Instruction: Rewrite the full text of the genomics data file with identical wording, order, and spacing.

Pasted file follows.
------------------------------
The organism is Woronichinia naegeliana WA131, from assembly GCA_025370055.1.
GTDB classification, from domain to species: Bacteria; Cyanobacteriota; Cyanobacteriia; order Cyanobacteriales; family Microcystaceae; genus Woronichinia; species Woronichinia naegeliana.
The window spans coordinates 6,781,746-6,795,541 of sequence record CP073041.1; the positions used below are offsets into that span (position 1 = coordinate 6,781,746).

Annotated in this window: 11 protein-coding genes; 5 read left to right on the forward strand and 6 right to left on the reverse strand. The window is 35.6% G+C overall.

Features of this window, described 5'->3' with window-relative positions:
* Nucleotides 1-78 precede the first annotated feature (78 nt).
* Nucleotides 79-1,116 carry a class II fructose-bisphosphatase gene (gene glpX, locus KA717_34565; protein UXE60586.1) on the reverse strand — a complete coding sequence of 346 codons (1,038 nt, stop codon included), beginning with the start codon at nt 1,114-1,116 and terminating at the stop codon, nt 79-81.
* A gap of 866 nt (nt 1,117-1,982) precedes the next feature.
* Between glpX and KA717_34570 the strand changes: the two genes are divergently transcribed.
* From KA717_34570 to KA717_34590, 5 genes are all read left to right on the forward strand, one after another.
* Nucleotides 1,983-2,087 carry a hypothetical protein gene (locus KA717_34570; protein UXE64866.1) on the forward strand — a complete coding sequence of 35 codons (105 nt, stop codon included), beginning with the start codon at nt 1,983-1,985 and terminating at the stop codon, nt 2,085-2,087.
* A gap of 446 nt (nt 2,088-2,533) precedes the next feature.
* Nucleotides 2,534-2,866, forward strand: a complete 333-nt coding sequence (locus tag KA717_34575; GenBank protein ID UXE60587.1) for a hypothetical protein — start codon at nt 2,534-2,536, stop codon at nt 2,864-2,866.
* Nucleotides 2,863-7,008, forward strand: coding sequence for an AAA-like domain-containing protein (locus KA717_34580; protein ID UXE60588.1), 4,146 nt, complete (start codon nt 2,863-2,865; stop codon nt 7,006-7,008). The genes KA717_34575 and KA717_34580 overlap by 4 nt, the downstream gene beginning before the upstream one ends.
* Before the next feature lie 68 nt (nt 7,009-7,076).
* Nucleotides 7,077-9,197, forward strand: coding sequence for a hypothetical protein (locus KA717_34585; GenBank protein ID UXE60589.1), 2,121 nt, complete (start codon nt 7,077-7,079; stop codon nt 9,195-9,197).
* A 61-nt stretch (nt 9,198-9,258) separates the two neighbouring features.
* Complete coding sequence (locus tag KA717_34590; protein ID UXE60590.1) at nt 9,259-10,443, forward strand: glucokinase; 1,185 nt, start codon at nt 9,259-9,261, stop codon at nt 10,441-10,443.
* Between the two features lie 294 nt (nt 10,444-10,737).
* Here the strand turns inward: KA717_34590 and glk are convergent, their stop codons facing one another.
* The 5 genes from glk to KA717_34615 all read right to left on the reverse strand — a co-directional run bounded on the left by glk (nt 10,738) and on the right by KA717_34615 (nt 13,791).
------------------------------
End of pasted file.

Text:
The organism is Woronichinia naegeliana WA131, from assembly GCA_025370055.1.
GTDB classification, from domain to species: Bacteria; Cyanobacteriota; Cyanobacteriia; order Cyanobacteriales; family Microcystaceae; genus Woronichinia; species Woronichinia naegeliana.
The window spans coordinates 6,781,746-6,795,541 of sequence record CP073041.1; the positions used below are offsets into that span (position 1 = coordinate 6,781,746).

Annotated in this window: 11 protein-coding genes; 5 read left to right on the forward strand and 6 right to left on the reverse strand. The window is 35.6% G+C overall.

Features of this window, described 5'->3' with window-relative positions:
* Nucleotides 1-78 precede the first annotated feature (78 nt).
* Nucleotides 79-1,116 carry a class II fructose-bisphosphatase gene (gene glpX, locus KA717_34565; protein UXE60586.1) on the reverse strand — a complete coding sequence of 346 codons (1,038 nt, stop codon included), beginning with the start codon at nt 1,114-1,116 and terminating at the stop codon, nt 79-81.
* A gap of 866 nt (nt 1,117-1,982) precedes the next feature.
* Between glpX and KA717_34570 the strand changes: the two genes are divergently transcribed.
* From KA717_34570 to KA717_34590, 5 genes are all read left to right on the forward strand, one after another.
* Nucleotides 1,983-2,087 carry a hypothetical protein gene (locus KA717_34570; protein UXE64866.1) on the forward strand — a complete coding sequence of 35 codons (105 nt, stop codon included), beginning with the start codon at nt 1,983-1,985 and terminating at the stop codon, nt 2,085-2,087.
* A gap of 446 nt (nt 2,088-2,533) precedes the next feature.
* Nucleotides 2,534-2,866, forward strand: a complete 333-nt coding sequence (locus tag KA717_34575; GenBank protein ID UXE60587.1) for a hypothetical protein — start codon at nt 2,534-2,536, stop codon at nt 2,864-2,866.
* Nucleotides 2,863-7,008, forward strand: coding sequence for an AAA-like domain-containing protein (locus KA717_34580; protein ID UXE60588.1), 4,146 nt, complete (start codon nt 2,863-2,865; stop codon nt 7,006-7,008). The genes KA717_34575 and KA717_34580 overlap by 4 nt, the downstream gene beginning before the upstream one ends.
* Before the next feature lie 68 nt (nt 7,009-7,076).
* Nucleotides 7,077-9,197, forward strand: coding sequence for a hypothetical protein (locus KA717_34585; GenBank protein ID UXE60589.1), 2,121 nt, complete (start codon nt 7,077-7,079; stop codon nt 9,195-9,197).
* A 61-nt stretch (nt 9,198-9,258) separates the two neighbouring features.
* Complete coding sequence (locus tag KA717_34590; protein ID UXE60590.1) at nt 9,259-10,443, forward strand: glucokinase; 1,185 nt, start codon at nt 9,259-9,261, stop codon at nt 10,441-10,443.
* Between the two features lie 294 nt (nt 10,444-10,737).
* Here the strand turns inward: KA717_34590 and glk are convergent, their stop codons facing one another.
* The 5 genes from glk to KA717_34615 all read right to left on the reverse strand — a co-directional run bounded on the left by glk (nt 10,738) and on the right by KA717_34615 (nt 13,791).